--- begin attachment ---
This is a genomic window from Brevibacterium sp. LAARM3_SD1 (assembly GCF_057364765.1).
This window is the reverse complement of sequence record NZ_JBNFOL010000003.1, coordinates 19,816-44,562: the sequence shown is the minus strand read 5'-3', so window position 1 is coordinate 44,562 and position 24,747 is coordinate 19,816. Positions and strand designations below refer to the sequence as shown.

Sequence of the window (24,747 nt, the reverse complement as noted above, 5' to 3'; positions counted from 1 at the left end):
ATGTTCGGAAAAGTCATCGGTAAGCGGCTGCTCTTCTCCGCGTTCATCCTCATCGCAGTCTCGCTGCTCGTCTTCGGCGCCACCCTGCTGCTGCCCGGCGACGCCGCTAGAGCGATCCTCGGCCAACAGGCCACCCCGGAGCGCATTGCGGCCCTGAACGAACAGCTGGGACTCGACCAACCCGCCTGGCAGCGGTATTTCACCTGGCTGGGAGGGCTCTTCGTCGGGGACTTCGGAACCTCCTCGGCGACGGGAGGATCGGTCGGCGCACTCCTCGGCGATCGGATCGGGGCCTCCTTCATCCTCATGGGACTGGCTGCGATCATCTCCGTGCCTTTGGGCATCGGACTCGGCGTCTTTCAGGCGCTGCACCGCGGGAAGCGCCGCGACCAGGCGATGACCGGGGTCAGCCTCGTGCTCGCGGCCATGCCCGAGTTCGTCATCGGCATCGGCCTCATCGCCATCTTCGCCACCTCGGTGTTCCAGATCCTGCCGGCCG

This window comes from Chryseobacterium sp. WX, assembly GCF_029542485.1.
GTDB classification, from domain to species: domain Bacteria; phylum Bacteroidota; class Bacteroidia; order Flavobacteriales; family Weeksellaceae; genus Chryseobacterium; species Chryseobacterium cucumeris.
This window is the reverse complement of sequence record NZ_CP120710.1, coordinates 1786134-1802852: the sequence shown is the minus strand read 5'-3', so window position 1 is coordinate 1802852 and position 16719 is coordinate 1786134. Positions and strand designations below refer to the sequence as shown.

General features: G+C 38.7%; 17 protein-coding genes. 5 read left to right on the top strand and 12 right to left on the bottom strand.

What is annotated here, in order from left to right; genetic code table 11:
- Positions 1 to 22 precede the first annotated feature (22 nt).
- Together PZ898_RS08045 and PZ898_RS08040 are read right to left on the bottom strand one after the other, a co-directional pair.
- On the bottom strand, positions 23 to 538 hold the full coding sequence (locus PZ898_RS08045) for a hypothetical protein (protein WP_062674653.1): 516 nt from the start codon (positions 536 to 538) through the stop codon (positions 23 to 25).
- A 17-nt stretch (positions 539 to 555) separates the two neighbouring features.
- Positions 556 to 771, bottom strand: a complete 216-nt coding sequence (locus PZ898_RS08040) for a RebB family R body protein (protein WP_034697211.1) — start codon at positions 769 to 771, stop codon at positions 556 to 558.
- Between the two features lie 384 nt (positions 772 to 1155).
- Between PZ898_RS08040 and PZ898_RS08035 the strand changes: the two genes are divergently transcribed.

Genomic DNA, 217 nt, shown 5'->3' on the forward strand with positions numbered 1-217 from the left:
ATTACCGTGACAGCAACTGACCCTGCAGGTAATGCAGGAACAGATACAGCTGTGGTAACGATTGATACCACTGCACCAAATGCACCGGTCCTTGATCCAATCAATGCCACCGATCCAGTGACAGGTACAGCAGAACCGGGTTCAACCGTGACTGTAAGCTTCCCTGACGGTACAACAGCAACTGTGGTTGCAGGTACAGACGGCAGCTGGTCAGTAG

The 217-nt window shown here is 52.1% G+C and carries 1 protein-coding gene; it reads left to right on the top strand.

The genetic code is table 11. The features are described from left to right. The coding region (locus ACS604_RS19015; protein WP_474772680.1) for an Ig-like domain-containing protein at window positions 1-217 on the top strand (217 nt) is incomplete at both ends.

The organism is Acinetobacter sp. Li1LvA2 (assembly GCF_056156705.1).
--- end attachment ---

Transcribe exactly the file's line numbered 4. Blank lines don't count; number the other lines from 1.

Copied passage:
ATGTTCGGAAAAGTCATCGGTAAGCGGCTGCTCTTCTCCGCGTTCATCCTCATCGCAGTCTCGCTGCTCGTCTTCGGCGCCACCCTGCTGCTGCCCGGCGACGCCGCTAGAGCGATCCTCGGCCAACAGGCCACCCCGGAGCGCATTGCGGCCCTGAACGAACAGCTGGGACTCGACCAACCCGCCTGGCAGCGGTATTTCACCTGGCTGGGAGGGCTCTTCGTCGGGGACTTCGGAACCTCCTCGGCGACGGGAGGATCGGTCGGCGCACTCCTCGGCGATCGGATCGGGGCCTCCTTCATCCTCATGGGACTGGCTGCGATCATCTCCGTGCCTTTGGGCATCGGACTCGGCGTCTTTCAGGCGCTGCACCGCGGGAAGCGCCGCGACCAGGCGATGACCGGGGTCAGCCTCGTGCTCGCGGCCATGCCCGAGTTCGTCATCGGCATCGGCCTCATCGCCATCTTCGCCACCTCGGTGTTCCAGATCCTGCCGGCCG